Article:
Aura revelations

The record label Aura is mentioned in Reasons To Be Cheerful, though there wasn’t sufficient space to go into detail on Barney’s designs for this relatively obscure and now collectible indie.

“I remember Barney occasionally working for Aura in the late 70s and early 80s,” says his friend Brian Griffin, who provided an image for the cover of England’s Trance by Placebo (not the mid-90s Swiss/American glam trio). The design credit on the 1982 album reads “Photography Consultants”.



Meanwhile Barney’s assistant Diana Fawcett contributed two sleeve designs to REASONS as examples of his work for the central London-based company (whose single packaging featured a convex upper lip on the envelope front).

During the late 70s Barney’s music workload was focused at Stiff Records, Radar and Chiswick, though from time to time he would make room for commissions for other independents such as Aura, Charisma and Chrysalis.



Founded by producer/photographer Aaron Sixx, Aura is best known for having released the work of US avant-jazz performer Annette Peacock.

Her career had been put on hold when she was bound by a contract to David Bowie’s management Mainman (which also looked after Iggy & The Stooges, Dana Gillespie, Jobriath, Mick Ronson and, yes, even Lulu). Freed from this set-up,  Peacock signed with Aura and promptly unleashed such critically acclaimed albums as X-Dreams and The Perfect Release

Recent years have witnessed a revival of interest in Peacock. Her track Pony featured on Morcheeba’s Back To Mine compilation and just last year she collaborated with Coldcut.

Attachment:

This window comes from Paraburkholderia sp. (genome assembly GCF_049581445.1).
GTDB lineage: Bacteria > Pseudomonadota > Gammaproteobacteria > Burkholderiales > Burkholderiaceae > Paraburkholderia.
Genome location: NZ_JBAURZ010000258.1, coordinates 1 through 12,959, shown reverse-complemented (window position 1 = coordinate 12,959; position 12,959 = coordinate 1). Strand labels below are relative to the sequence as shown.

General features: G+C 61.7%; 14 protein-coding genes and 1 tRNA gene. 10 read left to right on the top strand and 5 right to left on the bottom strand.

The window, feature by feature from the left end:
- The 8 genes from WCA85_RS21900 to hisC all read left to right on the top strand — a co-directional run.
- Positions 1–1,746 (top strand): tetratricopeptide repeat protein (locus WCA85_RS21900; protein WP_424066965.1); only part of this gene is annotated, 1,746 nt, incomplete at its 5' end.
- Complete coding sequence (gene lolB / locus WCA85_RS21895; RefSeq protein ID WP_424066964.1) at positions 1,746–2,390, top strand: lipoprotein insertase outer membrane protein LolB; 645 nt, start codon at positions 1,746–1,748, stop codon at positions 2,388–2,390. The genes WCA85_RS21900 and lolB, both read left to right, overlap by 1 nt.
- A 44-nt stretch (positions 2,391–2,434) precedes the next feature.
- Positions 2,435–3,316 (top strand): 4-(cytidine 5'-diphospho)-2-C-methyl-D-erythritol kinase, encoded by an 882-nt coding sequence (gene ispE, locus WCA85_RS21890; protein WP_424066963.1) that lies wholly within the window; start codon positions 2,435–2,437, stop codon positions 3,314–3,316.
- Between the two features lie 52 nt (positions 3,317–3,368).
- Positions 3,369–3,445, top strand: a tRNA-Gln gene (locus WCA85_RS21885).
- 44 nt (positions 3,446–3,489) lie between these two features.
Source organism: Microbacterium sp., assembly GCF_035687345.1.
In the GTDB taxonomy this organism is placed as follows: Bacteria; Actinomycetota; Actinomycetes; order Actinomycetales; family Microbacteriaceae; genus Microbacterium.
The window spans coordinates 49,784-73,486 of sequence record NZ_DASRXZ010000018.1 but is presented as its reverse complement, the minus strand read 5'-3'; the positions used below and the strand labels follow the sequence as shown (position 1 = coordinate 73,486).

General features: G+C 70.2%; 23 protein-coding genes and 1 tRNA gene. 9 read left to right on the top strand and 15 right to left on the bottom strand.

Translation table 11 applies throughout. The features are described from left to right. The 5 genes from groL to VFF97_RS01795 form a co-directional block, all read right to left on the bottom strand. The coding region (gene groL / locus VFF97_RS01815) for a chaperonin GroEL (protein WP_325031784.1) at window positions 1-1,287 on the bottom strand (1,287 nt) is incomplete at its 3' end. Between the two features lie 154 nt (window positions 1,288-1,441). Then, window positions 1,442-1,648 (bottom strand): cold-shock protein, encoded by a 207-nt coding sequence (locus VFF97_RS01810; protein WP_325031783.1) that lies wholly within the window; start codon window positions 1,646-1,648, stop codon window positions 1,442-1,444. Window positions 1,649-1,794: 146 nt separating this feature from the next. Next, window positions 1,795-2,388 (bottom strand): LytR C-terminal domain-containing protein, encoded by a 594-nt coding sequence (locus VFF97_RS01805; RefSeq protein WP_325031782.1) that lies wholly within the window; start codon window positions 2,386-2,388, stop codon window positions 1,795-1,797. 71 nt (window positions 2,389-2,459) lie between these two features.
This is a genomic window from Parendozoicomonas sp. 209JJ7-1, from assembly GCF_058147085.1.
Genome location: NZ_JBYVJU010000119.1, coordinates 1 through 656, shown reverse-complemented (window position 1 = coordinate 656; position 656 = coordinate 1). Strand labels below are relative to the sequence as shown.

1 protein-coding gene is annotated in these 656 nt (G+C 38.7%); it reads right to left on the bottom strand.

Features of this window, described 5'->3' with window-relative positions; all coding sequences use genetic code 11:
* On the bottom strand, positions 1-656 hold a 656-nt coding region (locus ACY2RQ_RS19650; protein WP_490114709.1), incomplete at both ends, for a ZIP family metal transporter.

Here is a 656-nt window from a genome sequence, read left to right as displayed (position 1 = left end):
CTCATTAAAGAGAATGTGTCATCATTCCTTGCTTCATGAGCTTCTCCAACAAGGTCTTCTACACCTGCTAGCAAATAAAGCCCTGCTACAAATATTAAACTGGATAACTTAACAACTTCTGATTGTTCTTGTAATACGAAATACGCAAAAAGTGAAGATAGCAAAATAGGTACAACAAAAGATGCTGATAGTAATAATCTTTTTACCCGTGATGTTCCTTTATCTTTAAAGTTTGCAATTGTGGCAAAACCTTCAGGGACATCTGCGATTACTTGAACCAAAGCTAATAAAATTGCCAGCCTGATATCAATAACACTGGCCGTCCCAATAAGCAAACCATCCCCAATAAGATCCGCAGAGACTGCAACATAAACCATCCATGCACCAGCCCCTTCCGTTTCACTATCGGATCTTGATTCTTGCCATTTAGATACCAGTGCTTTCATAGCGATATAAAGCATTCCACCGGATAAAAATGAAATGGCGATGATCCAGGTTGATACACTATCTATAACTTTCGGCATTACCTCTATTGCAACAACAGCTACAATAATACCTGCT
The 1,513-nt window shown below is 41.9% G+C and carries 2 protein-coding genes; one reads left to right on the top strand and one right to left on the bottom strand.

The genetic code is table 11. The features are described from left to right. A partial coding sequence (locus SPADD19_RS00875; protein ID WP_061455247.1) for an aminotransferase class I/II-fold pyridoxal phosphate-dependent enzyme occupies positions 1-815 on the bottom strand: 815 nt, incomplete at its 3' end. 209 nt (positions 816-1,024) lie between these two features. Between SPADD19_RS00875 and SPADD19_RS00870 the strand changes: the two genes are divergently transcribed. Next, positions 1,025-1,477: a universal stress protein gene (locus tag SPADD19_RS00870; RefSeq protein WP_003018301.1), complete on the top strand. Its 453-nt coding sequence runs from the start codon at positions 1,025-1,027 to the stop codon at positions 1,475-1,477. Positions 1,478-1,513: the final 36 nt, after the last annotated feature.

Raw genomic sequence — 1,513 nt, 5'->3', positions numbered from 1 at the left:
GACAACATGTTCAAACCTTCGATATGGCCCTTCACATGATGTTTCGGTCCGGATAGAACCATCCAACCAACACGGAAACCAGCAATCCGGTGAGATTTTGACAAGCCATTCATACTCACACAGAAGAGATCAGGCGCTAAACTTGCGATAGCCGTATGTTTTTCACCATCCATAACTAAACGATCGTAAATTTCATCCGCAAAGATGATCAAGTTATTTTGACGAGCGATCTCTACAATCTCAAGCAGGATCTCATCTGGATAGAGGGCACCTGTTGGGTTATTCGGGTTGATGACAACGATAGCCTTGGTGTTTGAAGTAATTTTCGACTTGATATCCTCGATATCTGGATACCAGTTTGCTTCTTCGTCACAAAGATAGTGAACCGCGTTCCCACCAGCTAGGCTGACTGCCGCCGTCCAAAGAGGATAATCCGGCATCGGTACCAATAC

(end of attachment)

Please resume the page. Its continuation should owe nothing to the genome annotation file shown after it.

Aura was home to other maverick talents such as Nico and the great Memphis rock & roller Alex Chilton – in 1978 Sixx released a clutch of 1974 recordings by Chilton’s group Big Star as The Third Album (also known as Third/Sister Lovers).


Front cover, Kizza Me by Big Star 1978.

Front cover, Kizza Me by Big Star, 1978.

Big Star’s previous album Radio City had featured The Red Ceiling by the group’s Memphis friend, the celebrated photographer William Eggleston, who also played piano on the version of Nature Boy which appears as a bonus cut on later editions.

The band’s working title for their third album Sister Lovers was a reference to the fact that Chilton and drummer/vocalist Jody Stephens were romantically involved with Eggleston’s cousins, Lesa and Holliday Aldredge. Their respectively fractious relationships proved the wellspring for many of the darker album tracks. 

Jody said this week that he knows nothing of the genesis of the Aura cover, in which a model is swathed in the Tennessee Flag.


Back cover, Kizza Me by Big Star, 1978.

Back cover, Kizza Me by Big Star, 1978.

On the full-colour album sleeve the stars have each been granted 10 fizzing fuses; a reference, maybe, to the indoor fireworks delineated within. The monochrome front cover photograph for the  Kizza Me single progresses the theme with the (literally) inflammatory depiction of the Tenessee flag alight and the stars – without graphic adornment – aflame.

On the back, 10 frames are arranged geometrically into another pentagram. This is not just a nod to the band’s name. The pentagram  recurs throughout Barney’s work, as do flags, banners and other heraldic devices.

In comparison with the rarity value of The Third Album (as a result of the cult following maintained by Big Star to this day), California Sun by KK Black is more of a curio.


Front cover, California Sun, KK Black, 1978.

Front cover, California Sun, KK Black, 1978.

By the late 70s, The  Rivieras’ 1964 surf anthem had become familiar to punk audiences, having been a staple of The Ramones’ live set (and appeared on their second album Leave Home), but Black’s version failed to capture public interest and sank without trace.